This paper describes the use of CT to map the thickness of the fat mantle in growing pigs and tests multiple sampling points in order to identify optimal sites for the ultrasound assessment of adiposity. It examines the hypothesis that a systematic approach to the selection of measuring sites is possible using computer aided analysis of CT images. This will allow identification of potential measurement sites to predict adiposity that are superior to those that are currently used in this species.



Twelve Danish Landrace female pigs were used. At the outset of the study, their mean age (standard deviation in parenthesis) was 116 (1.1) days, and mean body-mass was 51.7 (4.0) Kg. They were fed a standard diet for use in gilts, with energy content ranging from 1 to 1.2 FEso/Kg. The study was approved by the Danish National Animal Ethics Council.

Computer tomography scanning

CT images were collected in 3 scanning sessions, the first at the start of the experiment and the others, 38 and 64 days later. For each scanning, the pigs were sedated using Azaperone (0.1 to 0.2 mg/kg, i.m.) to prevent movement blur on the images. All scans were performed with the pigs in sternal recumbency. A single slice helical computer tomography (CT) scanner (Emotion, Siemens, Germany) was used. Imaging parameters were set as follows: 5 mm slice thickness, 1.3 pitch, 110 KV and 137 mAs. Scan time using this protocol was approximately 80 seconds per pig allowing collection of transverse images of the entire body region, from the level of the shoulders caudally to the level of the hips. For analyses a reconstruction algorithm favoring contrast resolution was used.

Ultrasound scanning and measurements

The thickness of skin plus SAT was determined at the "P2" site using ultrasound (Siemens, Acuson Sequoia fitted with a 14 MHz transducer). The site used was found by palpation; it is situated 7 cm lateral to the dorsal spinous process at the level of the most caudal point of the last rib. The combined thickness of skin and SAT was measured using the scanner's software. These measurements were thus the standard "P2 measurements" used in the pig industry.

Image analysis

The CT unit generates an image stack composed of multiple consecutive transverse images or slices. In order to allow image data from one individual to be combined with that from another, it was necessary to reformat the image stacks so that a particular slice location from one individual matched the location at the same slice number in another individual. This was done by combining data from adjacent slices so that the data was reduced to exactly 101 "pseudo-slices" in all individuals and setting reference anatomical landmarks at particular slice numbers. For each pig the slice at the level of the most caudal lumbar vertebra and at 6, 11 and 16 spinous processes cranial to that were numbered 1, 39, 73 and 101 respectively. Slices for the body regions between these reference points were equally spaced and numbered consecutively. Typically the level of the last rib was located at the level of pseudo-slice 39. This was achieved using a dedicated computer program written using commercial programming software (Matlab 7.0, MathWorks Inc, Cambridge MA, USA).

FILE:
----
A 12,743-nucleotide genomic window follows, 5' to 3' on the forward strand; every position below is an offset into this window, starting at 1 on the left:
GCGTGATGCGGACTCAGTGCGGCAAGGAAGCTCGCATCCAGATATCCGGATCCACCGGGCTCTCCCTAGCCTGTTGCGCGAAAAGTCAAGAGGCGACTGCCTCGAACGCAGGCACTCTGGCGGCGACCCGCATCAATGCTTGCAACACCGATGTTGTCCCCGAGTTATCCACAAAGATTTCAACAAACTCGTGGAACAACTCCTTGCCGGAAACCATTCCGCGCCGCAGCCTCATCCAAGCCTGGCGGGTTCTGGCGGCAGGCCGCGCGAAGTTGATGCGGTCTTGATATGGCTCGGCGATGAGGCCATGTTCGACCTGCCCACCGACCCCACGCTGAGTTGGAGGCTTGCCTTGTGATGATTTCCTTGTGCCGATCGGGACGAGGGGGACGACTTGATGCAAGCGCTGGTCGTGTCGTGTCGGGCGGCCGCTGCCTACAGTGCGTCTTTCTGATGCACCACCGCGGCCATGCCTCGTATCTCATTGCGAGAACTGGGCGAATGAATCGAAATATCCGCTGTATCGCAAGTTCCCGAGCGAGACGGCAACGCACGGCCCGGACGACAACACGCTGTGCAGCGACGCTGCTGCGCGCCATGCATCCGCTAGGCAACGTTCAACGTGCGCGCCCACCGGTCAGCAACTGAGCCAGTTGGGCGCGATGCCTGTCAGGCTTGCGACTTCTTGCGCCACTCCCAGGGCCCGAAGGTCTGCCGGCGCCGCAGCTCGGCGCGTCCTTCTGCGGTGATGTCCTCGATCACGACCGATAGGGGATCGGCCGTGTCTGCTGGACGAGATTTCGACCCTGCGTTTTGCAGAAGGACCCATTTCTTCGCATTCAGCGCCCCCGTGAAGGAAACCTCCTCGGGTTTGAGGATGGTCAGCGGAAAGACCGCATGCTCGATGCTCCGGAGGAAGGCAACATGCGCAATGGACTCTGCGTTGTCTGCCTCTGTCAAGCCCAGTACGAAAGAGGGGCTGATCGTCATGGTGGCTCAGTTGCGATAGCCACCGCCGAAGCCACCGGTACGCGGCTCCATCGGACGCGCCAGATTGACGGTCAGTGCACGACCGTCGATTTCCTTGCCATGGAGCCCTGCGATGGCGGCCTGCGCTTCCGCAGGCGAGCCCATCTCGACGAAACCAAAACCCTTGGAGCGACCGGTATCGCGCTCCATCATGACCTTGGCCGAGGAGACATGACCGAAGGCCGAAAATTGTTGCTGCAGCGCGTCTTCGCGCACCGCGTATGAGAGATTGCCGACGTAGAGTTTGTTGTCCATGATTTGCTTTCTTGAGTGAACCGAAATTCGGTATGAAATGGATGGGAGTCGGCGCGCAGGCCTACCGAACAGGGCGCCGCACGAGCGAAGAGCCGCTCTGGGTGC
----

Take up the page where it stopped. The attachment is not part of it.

Subcutaneous adipose tissue thickness

The same software (Matlab) was also used to determine the thickness of skin plus SAT in each image slice in a semi-automated fashion. Briefly this involved determination of the length of the outer perimeter of the side being examined; this distance was divided into 100 equal parts by means of 101 measure points. The combined skin plus SAT thickness at each of these 101 points was measured by the dedicated algorithm. This resulted in 101x 101 measurements per pig per scan. Right and left was assumed to be identical so only one complete half, chosen randomly, from mid dorsum to the ventral midline on each image was analyzed.

Body composition estimation

In addition to determinations of skin plus SAT thickness described above, an estimate of general adiposity was also made from the CT data. This was done for each pig and each scan. For each scan, the number of voxels in the entire data set with CT numbers between -300 and +300 Hounsfield units (HU) was plotted. This curve showed individual peaks, one for adipose tissue and another for non-adipose soft tissues. By examining the areas under the curve for adipose tissue, the total adipose tissue volume was determined. A detailed account of the method used to generate these curves and of the determination of reference CT number ranges and volumes has been reported previously [8]. The whole volume of the pig for the region scanned was also determined. The ratio of the volume of adipose tissue to total volume expressed as a percentage (fat-index) was calculated, taken as an indicator of general adiposity and used in the statistical analyses. It should be noted that this is an estimate of body-fat by volume and not by mass.